U.S. consumers are spending less time eating and drinking in the average day than a decade ago. The overall population spent 1 hour and 14 minutes eating per day in 2004, but in 2014, we spent only 1 hour and 10 minutes eating and drinking, according to the U.S. Bureau of Labor Statistics's American Time Use Survey. That may not seem like a big difference, but when that is compared with how we spend our time overall, it shows a shift in priorities to ease and convenience, possibly to make time for doing other things.
Ten years ago, the average American spent 8 hours and 34 minutes sleeping each day, 3 hours and 39 minutes working, 2 hours and 39 minutes watching TV, and 1 hour and 48 minutes doing other household activities, such as lawn care, food preparation, housework, etc. In 2014, we spent 9 more minutes sleeping, 4 fewer minutes working, 10 more minutes watching TV, and just about the same amount of time doing housework. It seems that Americans may be spending slightly less time working and eating to make more time for activities they prefer, such as watching TV and sleeping.
Eating and drinking habits all depend on demographics, though. As Americans get older, they devote more time to eating. Last year, those aged 20-24 only spent just over an hour consuming food and drinks, while those aged over 65 spent 1 hour and 25 minutes. Men over the age of 65 spent even more time eating, at 1 hour and 40 minutes. Additionally, those with young children, especially women, find less time to eat and drink per day. Women with children under 18 spent almost 10 fewer minutes a day eating than men with no children under 18. Consumers who are married also spend more time eating than those who are not. Specifically, married men spent about 15 more minutes eating per day than single women. People also find more time to enjoy eating on weekends and holidays, as they spent about 10 fewer minutes dining on weekdays than on weekends.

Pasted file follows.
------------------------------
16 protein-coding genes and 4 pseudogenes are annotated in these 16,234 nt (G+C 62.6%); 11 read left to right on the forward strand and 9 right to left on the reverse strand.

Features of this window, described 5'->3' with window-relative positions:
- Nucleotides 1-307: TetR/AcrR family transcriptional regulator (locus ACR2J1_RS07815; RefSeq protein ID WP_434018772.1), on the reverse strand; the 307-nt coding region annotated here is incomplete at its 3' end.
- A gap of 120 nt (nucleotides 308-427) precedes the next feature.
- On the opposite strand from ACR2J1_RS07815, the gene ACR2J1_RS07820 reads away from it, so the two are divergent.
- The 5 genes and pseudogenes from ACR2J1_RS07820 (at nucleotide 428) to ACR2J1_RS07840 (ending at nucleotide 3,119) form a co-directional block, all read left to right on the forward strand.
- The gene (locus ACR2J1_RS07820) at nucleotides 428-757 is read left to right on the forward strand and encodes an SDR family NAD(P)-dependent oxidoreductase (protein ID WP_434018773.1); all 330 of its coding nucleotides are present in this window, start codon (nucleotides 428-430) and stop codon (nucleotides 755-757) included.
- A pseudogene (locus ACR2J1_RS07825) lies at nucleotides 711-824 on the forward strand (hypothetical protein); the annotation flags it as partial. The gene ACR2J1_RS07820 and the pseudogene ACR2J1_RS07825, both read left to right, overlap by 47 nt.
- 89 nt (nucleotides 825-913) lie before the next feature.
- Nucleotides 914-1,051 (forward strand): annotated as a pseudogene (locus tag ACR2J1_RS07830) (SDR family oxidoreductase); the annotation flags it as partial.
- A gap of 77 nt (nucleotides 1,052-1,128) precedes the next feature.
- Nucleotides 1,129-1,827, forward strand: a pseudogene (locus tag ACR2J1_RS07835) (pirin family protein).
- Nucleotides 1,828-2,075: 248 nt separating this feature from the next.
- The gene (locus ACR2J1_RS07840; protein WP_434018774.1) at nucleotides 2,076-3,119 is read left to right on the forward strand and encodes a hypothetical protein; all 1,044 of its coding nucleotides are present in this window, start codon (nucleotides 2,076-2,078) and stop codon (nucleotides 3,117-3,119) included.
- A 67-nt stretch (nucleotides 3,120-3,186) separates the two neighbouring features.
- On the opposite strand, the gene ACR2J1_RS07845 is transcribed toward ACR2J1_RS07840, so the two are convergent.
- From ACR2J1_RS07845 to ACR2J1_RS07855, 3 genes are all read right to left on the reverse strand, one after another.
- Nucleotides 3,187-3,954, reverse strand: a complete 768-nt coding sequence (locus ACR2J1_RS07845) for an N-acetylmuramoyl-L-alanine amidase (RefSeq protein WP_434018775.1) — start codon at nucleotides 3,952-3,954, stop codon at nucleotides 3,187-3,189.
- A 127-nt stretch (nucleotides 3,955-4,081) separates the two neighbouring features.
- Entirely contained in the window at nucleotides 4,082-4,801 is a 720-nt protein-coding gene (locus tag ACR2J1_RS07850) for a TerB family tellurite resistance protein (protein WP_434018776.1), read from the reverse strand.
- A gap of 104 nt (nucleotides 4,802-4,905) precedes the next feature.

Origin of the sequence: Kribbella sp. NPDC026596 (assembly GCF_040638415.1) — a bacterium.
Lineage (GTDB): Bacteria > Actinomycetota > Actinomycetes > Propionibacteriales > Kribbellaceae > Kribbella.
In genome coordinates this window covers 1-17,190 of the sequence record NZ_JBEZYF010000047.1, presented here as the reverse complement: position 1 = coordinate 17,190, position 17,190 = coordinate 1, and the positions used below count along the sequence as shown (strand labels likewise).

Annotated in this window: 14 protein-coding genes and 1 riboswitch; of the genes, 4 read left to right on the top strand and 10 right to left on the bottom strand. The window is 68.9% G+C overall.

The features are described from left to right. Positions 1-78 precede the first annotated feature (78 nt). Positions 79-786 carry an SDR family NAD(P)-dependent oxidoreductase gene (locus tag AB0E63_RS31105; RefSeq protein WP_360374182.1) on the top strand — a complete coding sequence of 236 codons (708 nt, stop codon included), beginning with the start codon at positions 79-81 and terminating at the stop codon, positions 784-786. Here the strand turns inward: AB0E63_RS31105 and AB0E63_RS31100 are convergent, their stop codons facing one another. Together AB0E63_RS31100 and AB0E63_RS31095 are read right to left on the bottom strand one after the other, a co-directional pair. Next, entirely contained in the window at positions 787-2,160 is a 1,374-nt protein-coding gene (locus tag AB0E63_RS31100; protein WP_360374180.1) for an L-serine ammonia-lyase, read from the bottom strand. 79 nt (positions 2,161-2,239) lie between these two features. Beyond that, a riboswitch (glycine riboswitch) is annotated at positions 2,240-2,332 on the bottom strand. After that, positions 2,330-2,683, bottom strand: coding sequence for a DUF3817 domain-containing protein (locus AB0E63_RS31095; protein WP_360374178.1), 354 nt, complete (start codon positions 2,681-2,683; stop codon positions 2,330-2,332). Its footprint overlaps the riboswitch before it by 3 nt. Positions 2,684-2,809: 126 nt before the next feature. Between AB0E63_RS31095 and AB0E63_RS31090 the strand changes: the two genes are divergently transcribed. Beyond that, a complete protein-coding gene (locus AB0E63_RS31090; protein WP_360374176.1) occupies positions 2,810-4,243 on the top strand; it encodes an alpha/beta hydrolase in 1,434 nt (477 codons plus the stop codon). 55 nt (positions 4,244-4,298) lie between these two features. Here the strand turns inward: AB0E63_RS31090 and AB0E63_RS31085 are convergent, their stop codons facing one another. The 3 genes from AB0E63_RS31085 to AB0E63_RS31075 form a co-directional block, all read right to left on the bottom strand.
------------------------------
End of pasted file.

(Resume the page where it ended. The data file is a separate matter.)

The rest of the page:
These statistics may not seem like much to the average person, but to a member of the food industry, they provide useful insight on how to market to different consumers. Those that are selling quick, easy meals should focus their efforts on single women, women with young children, and Millennials, while those catering to foodies and consumers willing to spend more time with their food should market to older male diners and married couples.
Jennette has been with The Food Institute since 2013. As Marketing Director, she is responsible for promoting all Food Institute books, seminars and webinars, as well as writing and editing the Food Institute’s annual publications. Additionally, she writes for and edits the daily news update, Today in Food, and contributes to the biweekly Food Institute Report. She has a background in non-profit and environmental marketing, programming and writing, and graduated from Rowan University in 2012 with a degree in Communication Studies.
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